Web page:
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Inside the Brick-and-mortar: Embrace Technology, Boost Customer Satisfaction

Apr 26, 2016

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Technology has become an integral part of almost every kind of shopping experience. Whether it's buying merchandise from an online retailer (such as Amazon or eBay) or scanning an item's bar code to determine its price at a big-box store (such as Wal-Mart or Target), technology usually plays a role.

Not so with auto dealerships. It's true that many car shoppers use technology when researching which automobile to buy. For example, shoppers often investigate vehicles and dealerships online on their computers or smartphones. They often decide on features they want and compare prices from dealership to dealership. But when customers visit the showroom, their shopping experience usually isn't much different from what it was a generation ago.

What the scores say

A new study indicates that dealerships could benefit tremendously by incorporating technology into new-car shopping. Using technology such as tablets and computer-equipped kiosks during the sales process can substantially boost customer satisfaction scores, according to the J.D. Power 2015 U.S. Sales Satisfaction Index StudySM.

What's more, dealerships that don't incorporate technology into their sales processes risk losing business to those that do. (For more study findings, see "Study supports sales-related upgrades.")

"Customers are experiencing interesting uses of technology in many of their other retail transactions and now they expect this when shopping for an automobile," said Chris Sutton, vice president of the automotive retail practice at J.D. Power. "Dealerships should understand that customers want and trust technology, and that it can enhance efficiencies."

Not surprisingly, young car buyers — Millennials (also known as Generation Y and defined in the study as those born between 1982 and 2004) — are especially receptive to technology. In fact, they are the single most impactful generation on the automobile market, accounting for 29% of new-vehicle sales, according to data compiled by J.D. Power.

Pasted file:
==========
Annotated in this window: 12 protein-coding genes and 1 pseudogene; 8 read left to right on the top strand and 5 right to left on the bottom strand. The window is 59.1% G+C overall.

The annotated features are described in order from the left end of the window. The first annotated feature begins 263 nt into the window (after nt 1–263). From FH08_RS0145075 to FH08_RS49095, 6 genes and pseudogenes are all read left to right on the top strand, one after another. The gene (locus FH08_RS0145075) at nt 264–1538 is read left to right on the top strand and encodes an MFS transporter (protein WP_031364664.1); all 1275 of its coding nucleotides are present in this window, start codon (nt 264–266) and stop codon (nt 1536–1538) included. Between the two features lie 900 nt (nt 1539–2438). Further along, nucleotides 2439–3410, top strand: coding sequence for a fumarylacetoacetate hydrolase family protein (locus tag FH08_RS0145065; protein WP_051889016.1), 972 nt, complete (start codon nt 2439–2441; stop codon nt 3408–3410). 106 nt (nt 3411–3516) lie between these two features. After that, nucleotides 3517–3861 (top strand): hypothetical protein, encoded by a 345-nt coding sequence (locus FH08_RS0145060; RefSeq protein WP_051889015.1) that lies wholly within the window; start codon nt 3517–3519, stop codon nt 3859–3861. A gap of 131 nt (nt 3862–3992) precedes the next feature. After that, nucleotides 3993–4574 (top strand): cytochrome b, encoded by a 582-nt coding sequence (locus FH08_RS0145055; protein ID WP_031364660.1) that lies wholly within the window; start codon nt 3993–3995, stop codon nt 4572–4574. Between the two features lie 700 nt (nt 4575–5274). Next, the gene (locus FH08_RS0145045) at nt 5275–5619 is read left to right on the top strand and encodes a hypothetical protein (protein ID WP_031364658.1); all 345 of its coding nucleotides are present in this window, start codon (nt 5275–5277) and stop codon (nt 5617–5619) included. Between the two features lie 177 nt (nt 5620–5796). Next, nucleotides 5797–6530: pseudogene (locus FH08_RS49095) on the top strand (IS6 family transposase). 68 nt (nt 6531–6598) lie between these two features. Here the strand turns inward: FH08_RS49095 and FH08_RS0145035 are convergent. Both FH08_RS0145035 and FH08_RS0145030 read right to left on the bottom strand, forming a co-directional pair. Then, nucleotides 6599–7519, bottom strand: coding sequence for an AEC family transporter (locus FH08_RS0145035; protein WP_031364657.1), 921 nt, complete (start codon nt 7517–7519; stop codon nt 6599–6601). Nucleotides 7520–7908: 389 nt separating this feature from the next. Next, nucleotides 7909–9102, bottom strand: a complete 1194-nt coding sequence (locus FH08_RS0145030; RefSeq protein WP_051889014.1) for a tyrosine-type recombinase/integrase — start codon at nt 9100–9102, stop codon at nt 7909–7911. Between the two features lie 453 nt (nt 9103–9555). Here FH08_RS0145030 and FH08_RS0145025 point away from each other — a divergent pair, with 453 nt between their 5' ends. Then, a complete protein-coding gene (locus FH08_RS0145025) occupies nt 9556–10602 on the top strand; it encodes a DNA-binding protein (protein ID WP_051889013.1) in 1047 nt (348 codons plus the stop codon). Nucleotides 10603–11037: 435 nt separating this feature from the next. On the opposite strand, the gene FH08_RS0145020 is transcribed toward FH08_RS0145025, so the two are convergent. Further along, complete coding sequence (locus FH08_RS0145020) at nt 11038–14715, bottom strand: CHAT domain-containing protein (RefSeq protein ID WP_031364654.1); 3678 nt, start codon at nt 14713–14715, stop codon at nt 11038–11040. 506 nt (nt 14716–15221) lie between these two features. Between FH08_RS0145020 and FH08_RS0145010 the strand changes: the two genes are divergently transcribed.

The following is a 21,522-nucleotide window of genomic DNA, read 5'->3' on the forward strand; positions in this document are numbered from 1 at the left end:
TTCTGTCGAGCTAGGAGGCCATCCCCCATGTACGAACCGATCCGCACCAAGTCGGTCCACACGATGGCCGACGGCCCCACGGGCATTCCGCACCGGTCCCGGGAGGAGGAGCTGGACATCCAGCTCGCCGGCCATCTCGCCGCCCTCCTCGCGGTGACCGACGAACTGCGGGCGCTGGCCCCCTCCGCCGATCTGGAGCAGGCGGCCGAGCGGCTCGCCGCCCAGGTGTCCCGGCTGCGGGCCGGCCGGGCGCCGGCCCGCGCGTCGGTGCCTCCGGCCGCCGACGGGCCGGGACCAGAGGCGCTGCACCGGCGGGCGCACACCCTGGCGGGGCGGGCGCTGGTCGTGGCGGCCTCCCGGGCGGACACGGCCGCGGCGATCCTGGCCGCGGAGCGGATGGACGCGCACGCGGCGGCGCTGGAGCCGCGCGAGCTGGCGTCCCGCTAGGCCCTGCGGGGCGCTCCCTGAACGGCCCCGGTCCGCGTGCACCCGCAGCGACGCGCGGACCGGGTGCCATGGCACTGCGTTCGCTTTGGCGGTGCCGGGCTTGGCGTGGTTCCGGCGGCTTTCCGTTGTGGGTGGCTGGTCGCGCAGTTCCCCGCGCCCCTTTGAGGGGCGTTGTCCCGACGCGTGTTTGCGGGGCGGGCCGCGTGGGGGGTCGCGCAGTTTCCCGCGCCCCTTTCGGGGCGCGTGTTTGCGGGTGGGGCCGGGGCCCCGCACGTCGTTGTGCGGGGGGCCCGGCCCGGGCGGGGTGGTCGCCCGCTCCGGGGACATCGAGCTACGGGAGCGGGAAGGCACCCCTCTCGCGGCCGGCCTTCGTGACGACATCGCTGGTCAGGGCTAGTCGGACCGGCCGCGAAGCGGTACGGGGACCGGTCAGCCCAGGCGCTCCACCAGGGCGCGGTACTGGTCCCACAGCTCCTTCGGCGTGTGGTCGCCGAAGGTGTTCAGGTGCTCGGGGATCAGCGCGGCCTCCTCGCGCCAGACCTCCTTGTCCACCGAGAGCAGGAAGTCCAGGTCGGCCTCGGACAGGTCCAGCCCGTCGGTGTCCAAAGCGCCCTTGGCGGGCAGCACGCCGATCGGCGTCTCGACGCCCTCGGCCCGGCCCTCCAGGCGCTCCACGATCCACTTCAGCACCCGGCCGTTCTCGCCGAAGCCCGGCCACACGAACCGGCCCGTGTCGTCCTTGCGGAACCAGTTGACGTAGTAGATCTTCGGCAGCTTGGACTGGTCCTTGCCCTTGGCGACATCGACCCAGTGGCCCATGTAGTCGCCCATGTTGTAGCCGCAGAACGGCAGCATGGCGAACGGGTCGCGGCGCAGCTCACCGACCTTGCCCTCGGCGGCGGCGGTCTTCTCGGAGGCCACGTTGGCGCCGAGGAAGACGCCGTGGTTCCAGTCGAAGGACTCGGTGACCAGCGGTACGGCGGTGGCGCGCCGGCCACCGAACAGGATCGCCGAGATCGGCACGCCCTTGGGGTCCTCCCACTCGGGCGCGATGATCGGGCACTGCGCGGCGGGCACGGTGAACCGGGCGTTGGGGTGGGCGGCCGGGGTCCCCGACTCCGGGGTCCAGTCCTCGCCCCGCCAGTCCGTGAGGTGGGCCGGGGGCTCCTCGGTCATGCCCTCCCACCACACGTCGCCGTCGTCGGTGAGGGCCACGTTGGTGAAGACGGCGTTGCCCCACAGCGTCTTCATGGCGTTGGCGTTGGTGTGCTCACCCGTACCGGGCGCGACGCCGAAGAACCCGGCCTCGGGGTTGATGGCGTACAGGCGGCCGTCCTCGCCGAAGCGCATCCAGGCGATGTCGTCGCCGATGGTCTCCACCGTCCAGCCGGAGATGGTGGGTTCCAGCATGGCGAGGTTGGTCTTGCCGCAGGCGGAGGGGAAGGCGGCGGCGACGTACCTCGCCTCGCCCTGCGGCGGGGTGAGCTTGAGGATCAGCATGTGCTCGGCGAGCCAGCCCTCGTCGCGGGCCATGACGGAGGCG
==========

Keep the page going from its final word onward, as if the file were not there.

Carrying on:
How to use it

Among the best ways to incorporate technology into new car shopping is for your salespeople to use tablets when interacting with customers in the showroom. Sales staff can use them to:

  • Demonstrate vehicle features and benefits,
  • Record customer preferences and needs,
  • Display pricing information, and
  • Preview the vehicle before a test drive.

Tablets also can be used as part of the "walk-around" after a customer buys a new vehicle. For example, the customer and salesperson can compare features and benefits listed on the tablet with those on the vehicle itself.

"Using a tablet conveys a strong sense of professionalism and tech-savvy that is lost when salespeople simply write these things down on a notepad or try to memorize them," said Sutton. Despite all of these potential benefits of using tablets, however, only 16% of salespeople use them during the new vehicle sales process, the J.D. Power study found.

Placing interactive kiosks with computers and video monitors on the showroom floor is another way to incorporate technology into the new car shopping experience. These can enable customers to watch videos featuring cars they're interested in, as well as conduct research and read reviews of vehicles right there in the showroom.

There's also a place for these kinds of technology tools in your service and F&I departments. For instance, to ease customers' concerns and anxieties, service technicians can use tablets to show pictures and better demonstrate the need for certain kinds of repairs. And, through the use of charts and graphics, tablets can make it easier to explain the often confusing details and nuances of F&I products.

To get the most benefit out of these technology tools, make sure the data you capture is integrated into your dealership management system. This way, you can use the information to improve decision-making all across the business.

Be prepared

Adding technology tools such as these requires a commitment of both money and time. But doing so could pay off significantly in terms of higher customer satisfaction, more repeat and word-of-mouth business and increased sales.

Sidebar:Study supports sales-related upgrades

The J.D. Power 2015 U.S. Sales Satisfaction Index StudySM makes a strong case for updating dealership technology to give customers a more satisfying shopping experience.

For example, when salespeople used a tablet to record customer vehicle needs, demonstrate features and display pricing information, they achieved a customer satisfaction score of 8.12 (for nonpremium brands). When they didn't use a tablet, the customer satisfaction score dropped to 7.02.

Also noteworthy: When salespeople presented customers with handwritten price quotes, there was a -0.55 point gap in customer satisfaction compared to when quotes were presented to customers on a tablet or computer screen.

In addition, the study revealed that, when F&I product, pricing and payment options are presented to customers on a tablet or computer screen, customer satisfaction is higher than when this information is presented in other ways — including via printed materials, handwritten figures, or verbal quotes and descriptions.

Automotive Dealer Insights - May/June 2016

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